But honestly, what are we afraid of? Are we afraid we don’t have enough faith to do what Jesus calls us to do? Are we afraid that we don’t have enough faith to follow Christ’s call? Are we afraid that the problems of this world are too big for us to fix? Guess what? The disciples were afraid of that, too! So, we’re all in pretty good company!


The disciples have this idea that faith is just something that Jesus can bestow upon them. Like a cup full of water, Jesus can just pour his faith into them, and they’ll be equipped for whatever tasks Jesus tells them to complete. Perhaps they don’t understand that there’s a time when they won’t have Jesus in the world to direct their actions.


Just like the disciples, we want easy answers: “Jesus, increase our faith!” We want bad teaching, that tells us we don’t have to change, that we can remain in our comfortable lives, just as we are, and still follow Jesus. We don’t want to practice our faith in ways that challenge us and force us to grow.


We make the mistake of thinking that faith is like knowledge; faith is what we believe. That’s a fundamental misunderstanding on our part. Faith is not simply a cognitive function; faith isn’t just what happens inside of our heads. Faith is what we do and how we act. Faith is how we follow Jesus. Faith is how and why we invite new people to this table. Faith is how we build the kingdom of God here on Earth. The way we get more faith is to go out there and practice the faith we have. The way we grow our faith is to constantly put our faith into action. And then we examine our actions, and ask the Holy Spirit to continue to guide us, so that we find new and challenging ways to practice our faith.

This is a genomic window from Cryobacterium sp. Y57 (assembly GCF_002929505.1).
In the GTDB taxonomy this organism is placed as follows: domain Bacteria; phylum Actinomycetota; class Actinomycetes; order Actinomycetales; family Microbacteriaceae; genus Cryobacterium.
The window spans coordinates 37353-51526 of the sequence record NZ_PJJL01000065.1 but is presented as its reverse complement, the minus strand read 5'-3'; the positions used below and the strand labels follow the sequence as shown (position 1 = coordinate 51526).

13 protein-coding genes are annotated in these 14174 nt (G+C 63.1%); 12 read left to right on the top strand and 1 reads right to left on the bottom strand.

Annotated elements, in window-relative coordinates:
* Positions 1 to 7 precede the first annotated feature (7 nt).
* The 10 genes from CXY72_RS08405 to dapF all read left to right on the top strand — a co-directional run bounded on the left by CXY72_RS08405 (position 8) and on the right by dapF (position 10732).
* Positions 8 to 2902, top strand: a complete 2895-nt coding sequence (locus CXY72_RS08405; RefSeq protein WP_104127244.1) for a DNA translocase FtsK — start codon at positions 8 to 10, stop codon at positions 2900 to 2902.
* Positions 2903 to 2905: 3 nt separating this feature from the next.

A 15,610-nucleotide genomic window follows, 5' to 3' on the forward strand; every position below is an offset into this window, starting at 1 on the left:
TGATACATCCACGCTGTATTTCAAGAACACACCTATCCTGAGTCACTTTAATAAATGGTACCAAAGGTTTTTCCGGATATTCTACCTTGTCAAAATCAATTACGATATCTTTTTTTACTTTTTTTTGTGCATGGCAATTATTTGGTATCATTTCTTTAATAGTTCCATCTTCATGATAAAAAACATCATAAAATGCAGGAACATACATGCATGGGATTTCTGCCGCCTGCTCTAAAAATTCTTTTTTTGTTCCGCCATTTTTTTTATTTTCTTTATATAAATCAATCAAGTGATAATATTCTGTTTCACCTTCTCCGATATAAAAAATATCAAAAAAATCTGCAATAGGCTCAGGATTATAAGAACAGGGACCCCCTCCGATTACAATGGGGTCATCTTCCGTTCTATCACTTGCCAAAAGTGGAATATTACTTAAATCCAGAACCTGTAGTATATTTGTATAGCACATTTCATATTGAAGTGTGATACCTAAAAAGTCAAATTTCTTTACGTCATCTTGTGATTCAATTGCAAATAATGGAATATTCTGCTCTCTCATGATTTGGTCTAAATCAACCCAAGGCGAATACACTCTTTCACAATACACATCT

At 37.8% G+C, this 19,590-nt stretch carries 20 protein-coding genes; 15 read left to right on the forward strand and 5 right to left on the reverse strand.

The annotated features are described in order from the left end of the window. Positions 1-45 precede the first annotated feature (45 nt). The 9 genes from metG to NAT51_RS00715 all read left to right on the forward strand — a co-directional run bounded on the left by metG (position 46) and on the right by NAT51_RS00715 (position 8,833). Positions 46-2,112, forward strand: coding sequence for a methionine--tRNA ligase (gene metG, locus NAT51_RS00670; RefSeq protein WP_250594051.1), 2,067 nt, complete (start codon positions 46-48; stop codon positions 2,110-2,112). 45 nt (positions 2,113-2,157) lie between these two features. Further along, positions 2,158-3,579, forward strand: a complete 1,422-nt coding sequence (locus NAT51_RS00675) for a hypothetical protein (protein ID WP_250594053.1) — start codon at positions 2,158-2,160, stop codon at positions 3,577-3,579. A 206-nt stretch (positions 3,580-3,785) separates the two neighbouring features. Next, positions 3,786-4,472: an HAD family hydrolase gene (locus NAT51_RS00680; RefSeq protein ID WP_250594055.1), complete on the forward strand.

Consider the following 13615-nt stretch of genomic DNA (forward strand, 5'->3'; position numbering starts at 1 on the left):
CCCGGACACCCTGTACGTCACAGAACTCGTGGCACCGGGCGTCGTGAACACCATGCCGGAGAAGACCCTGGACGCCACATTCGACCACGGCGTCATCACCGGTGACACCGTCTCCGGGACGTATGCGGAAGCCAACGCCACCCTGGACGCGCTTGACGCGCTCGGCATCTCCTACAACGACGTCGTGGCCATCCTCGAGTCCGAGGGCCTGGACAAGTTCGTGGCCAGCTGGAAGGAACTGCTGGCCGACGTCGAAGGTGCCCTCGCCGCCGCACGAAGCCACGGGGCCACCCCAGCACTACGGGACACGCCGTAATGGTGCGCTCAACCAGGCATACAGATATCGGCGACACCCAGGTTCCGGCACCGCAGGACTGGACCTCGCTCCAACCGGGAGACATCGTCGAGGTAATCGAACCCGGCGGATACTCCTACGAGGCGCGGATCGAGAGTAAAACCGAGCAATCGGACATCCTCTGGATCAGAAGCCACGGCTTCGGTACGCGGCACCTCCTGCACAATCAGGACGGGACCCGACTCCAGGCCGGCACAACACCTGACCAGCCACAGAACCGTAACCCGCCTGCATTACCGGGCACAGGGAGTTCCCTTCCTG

That’s scary. Very scary.


It’s supposed to be scary. Following Jesus is scary.


Like the disciples, we’re afraid we don’t have enough faith or enough members or enough money to do the work of faith. But that’s not true. We already have all the resources we need to put our faith into action. When we come to this table, we are reminded of the grace that is offered to us, in and through the person of Jesus Christ. That is all the faith we need as we go about the work of building God’s kingdom here on earth. Thanks be to God. Amen.


Benediction

Now, beloved, as you depart from this place, remember that we have all the faith and love and grace that we need to go out into the world and build God’s kingdom. Go forth and be instruments of God’s peace and reconciliation. Do not return evil for evil to any person, but know that we are all loved by God, and that we are called to reflect that love to everyone we meet. Go forth and be the salt of the earth and the light of the world. In the name of Jesus Christ, our Lord, let all God’s children say, Amen!


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First Presbyterian Church of Freehold

732-462-0234

fpcsecretary2@gmail.com

118 West Main Street

Freehold, NJ 07728